Three sustainable seafood brands to know for World Oceans Day
If you love seafood but worry about the documentary “Seaspiracy” and the seafood scam, there may be a solution: truly sustainable seafood. These foods come from the sea but are fished and processed in a way that does not harm or help regenerate fragile ecosystems. Some are even helping to fight the climate crisis.
Just in time for World Oceans Day on June 8, three companies are using transparency, technology and traceability to innovate in seafood. Whether you’re enjoying a kelp burger, a piece of ahi tuna jerky or a fresh lobster tail that you can follow from fisherman to table, these entrepreneurs produce seafood to ensure the oceans stay healthy and productive.
(1) KnowSeafood: Using blockchain to track quality seafood
KnowSeafood is an online seafood marketplace touting high quality, sustainable and natural seafood. The idea is that “your seafood has a story”, the company motto notes, and KnowSeafood wants you to know that before you even buy anything.
Consumers can follow a seafood’s full history, including a timeline and map, on the KnowSeafood website or on cell phones. It is possible to know when and where the product was caught, by whom, what methods were used, when it was frozen and when it will be delivered. Fishermen are required to upload catch information, which becomes the first block of information on the blockchain. According to Investopedia, blockchains are irreversible data sets that are readily available to display and “accurately and transparently order events”. At each processing step, the complete and chronological block of information on how the product has been handled is attached to the chain that follows the fish.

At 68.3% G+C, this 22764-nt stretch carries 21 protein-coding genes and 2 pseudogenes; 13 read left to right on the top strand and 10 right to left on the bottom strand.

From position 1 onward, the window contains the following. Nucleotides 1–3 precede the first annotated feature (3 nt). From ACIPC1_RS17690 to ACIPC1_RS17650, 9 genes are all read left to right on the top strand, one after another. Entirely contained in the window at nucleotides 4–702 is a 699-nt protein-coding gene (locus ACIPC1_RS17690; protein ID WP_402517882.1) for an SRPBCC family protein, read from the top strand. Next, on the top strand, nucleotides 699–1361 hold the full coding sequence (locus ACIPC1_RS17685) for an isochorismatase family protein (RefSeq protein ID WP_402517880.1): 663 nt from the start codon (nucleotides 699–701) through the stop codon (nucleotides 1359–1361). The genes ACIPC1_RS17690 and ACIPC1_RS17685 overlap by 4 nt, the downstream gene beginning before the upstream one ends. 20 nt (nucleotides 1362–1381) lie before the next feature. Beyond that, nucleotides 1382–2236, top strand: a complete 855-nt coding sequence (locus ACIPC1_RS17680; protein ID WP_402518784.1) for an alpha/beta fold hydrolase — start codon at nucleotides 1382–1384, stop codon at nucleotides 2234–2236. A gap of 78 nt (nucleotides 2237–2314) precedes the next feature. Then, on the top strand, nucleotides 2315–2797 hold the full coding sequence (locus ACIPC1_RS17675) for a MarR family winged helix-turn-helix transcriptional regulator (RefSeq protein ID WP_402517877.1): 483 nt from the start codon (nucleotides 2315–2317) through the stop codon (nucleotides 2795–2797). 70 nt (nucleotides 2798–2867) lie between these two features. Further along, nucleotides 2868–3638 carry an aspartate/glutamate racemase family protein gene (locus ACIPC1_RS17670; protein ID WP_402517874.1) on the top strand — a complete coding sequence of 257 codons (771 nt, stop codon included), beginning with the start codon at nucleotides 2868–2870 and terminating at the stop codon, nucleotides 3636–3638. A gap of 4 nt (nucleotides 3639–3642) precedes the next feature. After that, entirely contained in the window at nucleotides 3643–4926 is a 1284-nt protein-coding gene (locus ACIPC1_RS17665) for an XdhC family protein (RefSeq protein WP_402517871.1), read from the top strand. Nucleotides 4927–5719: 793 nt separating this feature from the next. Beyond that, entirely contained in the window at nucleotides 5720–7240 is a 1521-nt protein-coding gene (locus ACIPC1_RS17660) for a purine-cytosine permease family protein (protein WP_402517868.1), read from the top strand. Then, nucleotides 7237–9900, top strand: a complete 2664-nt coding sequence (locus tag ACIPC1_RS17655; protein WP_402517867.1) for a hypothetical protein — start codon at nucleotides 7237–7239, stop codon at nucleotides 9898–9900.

100% traceability and transparency “gives confidence to the seafood chain,” KnowSeafood co-founder Dan McQuade told EcoWatch. By partnering only with reliable and sustainable fishermen and tracing their products directly to consumers, KnowSeafood has “virtually eliminated much of the fraud and abuse that plagues the seafood industry,” said one company representative.
“I’ve worked in the seafood industry for decades and know exactly what happens when seafood goes through too many middlemen,” McQuade said. “This is where additives, antibodies, widespread seafood fraud, unsustainable fishing and safety concerns occur.”